Journal Article

A Century of B Chromosomes in Plants: So What?

R. Neil Jones, Wanda Viegas and Andreas Houben

in Annals of Botany

Published on behalf of The Annals of Botany Company

Volume 101, issue 6, pages 767-775
Published in print April 2008 | ISSN: 0305-7364
Published online August 2007 | e-ISSN: 1095-8290 | DOI: http://dx.doi.org/10.1093/aob/mcm167
A Century of B Chromosomes in Plants: So What?

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  • Ecology and Conservation
  • Evolutionary Biology
  • Plant Sciences and Forestry

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Background

Supernumerary B chromosomes (Bs) are a major source of intraspecific variation in nuclear DNA amounts in numerous species of plants. They favour large genomes, and create polymorphisms for DNA variation in natural populations. By studying Bs we can gain useful knowledge about the organization, function and evolution of genomes. There are also significant biological questions concerning the origin and structural organization of Bs, and the way in which these selfish elements can establish themselves by exploiting the replicative machinery of their host genome nucleus.

Scope

It is a sine qua non that Bs originate from the A chromosomes, in a variety of ways. We can study their modes of drive and ask how it is that chromosomes which apparently lack genes can have control over their own drive process which leads to their survival in natural populations. Molecular cytogenetic studies are opening up new avenues of investigation. Population equilibria for B frequencies are determined by a balance between accumulation and harmful effects. Bs are also subject to meiotic loss due to polysomy and to elimination at meiosis as univalents. These balancing forces can be seen in the context of host/parasite interaction, based on a dissection of the genetic elements in both As and Bs (in maize) which interact to bring about a stable equilibrium, at least for a snapshot in time.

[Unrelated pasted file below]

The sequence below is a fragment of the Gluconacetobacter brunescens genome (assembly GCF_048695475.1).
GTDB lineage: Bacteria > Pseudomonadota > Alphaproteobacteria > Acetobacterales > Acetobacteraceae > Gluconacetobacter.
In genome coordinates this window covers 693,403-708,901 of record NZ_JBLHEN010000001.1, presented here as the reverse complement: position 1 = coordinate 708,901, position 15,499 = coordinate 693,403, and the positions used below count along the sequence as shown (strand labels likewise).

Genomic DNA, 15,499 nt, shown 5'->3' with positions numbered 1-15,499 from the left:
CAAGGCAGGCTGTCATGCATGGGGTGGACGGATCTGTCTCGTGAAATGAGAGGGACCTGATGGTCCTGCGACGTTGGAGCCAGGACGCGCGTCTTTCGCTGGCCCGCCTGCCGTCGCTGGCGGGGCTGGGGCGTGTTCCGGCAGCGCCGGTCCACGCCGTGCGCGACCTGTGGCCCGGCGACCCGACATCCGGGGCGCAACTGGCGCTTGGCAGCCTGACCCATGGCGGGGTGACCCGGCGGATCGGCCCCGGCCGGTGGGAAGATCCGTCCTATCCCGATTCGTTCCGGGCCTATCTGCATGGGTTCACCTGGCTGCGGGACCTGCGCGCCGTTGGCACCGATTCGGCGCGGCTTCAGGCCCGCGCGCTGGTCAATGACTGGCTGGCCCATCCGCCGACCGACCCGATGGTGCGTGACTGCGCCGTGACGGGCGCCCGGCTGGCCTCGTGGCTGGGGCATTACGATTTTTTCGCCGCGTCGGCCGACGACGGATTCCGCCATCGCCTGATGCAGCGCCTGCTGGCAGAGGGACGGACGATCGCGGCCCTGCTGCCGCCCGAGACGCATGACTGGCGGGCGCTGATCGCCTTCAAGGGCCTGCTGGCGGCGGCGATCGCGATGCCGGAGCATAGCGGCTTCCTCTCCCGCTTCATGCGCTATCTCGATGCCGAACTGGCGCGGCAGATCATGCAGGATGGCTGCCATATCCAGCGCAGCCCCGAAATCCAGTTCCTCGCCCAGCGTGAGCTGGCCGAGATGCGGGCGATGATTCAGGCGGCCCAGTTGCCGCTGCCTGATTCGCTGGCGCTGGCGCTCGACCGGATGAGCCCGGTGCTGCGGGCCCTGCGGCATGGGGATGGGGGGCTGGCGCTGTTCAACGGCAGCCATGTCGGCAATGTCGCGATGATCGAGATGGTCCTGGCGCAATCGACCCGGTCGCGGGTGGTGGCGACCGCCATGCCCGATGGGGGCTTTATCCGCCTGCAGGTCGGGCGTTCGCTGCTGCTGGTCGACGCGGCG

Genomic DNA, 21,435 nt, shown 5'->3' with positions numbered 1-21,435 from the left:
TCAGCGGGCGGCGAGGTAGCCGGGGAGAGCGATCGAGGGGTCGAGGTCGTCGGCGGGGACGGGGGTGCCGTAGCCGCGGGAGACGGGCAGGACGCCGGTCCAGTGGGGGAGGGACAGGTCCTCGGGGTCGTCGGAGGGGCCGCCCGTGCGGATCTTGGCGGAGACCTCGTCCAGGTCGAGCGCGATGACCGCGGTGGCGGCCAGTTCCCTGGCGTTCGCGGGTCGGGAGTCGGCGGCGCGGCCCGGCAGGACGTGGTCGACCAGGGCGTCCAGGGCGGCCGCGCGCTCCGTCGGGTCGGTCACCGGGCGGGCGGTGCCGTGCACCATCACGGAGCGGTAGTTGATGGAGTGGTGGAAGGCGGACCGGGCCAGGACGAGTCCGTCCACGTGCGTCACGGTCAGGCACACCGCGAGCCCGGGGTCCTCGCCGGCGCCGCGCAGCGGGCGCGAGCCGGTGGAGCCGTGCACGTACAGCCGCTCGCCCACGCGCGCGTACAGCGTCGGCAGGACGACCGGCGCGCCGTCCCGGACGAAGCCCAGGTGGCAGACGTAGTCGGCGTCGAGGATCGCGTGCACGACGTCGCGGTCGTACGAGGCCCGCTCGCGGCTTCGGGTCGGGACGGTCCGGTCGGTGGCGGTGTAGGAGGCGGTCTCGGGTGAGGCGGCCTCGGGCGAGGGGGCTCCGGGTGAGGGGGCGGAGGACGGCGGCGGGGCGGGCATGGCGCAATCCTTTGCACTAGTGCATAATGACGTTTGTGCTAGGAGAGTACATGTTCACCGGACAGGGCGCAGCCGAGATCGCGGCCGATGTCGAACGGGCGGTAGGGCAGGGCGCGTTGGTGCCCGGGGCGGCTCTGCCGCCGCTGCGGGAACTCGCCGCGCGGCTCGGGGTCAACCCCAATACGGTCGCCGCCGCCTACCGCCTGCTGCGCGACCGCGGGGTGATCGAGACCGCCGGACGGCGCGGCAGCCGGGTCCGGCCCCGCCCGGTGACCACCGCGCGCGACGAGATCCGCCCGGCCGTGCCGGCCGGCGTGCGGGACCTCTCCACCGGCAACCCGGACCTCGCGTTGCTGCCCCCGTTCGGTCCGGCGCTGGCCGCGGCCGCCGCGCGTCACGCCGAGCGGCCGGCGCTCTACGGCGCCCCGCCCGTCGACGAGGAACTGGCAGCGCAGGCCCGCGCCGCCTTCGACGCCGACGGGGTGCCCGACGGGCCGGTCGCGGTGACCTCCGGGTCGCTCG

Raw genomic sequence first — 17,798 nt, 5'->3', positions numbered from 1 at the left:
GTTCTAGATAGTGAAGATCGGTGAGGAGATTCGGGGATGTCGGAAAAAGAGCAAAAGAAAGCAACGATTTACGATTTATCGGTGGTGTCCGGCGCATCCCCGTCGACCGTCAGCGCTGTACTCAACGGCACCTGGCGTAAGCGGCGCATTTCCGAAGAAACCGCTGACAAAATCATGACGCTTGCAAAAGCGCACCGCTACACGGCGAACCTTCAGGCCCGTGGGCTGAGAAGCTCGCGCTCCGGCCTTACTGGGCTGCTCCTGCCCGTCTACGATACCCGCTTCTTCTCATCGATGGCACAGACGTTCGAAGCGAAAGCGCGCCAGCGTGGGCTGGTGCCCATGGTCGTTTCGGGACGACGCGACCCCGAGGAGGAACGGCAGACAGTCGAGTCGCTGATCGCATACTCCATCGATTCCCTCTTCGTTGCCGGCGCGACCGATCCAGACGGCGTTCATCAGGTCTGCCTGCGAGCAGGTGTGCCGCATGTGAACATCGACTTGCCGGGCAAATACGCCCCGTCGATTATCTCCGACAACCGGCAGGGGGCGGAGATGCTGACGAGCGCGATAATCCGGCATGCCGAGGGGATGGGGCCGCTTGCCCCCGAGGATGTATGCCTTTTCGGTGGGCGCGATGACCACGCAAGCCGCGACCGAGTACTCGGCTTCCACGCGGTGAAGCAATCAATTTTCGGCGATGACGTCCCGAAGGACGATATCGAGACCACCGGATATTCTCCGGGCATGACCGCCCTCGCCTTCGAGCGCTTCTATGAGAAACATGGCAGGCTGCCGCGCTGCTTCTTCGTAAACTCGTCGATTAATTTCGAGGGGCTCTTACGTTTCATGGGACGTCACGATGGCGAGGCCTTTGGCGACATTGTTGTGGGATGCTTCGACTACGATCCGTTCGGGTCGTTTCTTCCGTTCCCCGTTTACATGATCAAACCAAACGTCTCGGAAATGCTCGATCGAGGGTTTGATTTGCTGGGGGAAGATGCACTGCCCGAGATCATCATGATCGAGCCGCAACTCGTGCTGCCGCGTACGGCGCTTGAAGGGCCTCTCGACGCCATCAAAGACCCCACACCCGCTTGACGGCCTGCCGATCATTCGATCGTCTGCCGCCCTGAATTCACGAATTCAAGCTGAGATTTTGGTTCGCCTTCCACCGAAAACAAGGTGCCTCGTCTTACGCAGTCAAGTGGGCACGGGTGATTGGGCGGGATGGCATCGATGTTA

Conclusions

Aside from their intrinsic enigmatic properties, B chromosomes make useful experimental tools to study genome organization. Thus far they have not been exploited for their applications, other than through the use of A-B translocations used for gene mapping in maize; but there are opportunities to use them to modulate the frequency and distribution of recombination, to diploidize allopolyploids, to study centromeres and to be developed as plant artificial chromosomes; given that they can be structurally modified and their inheritance stabilized.

Keywords: B chromosomes; DNA polymorphisms; host/parasite interaction; mitotic/meiotic drive; applications; genome organization/evolution; centromeres

Journal Article.  6506 words.  Illustrated.

Subjects: Ecology and Conservation ; Evolutionary Biology ; Plant Sciences and Forestry

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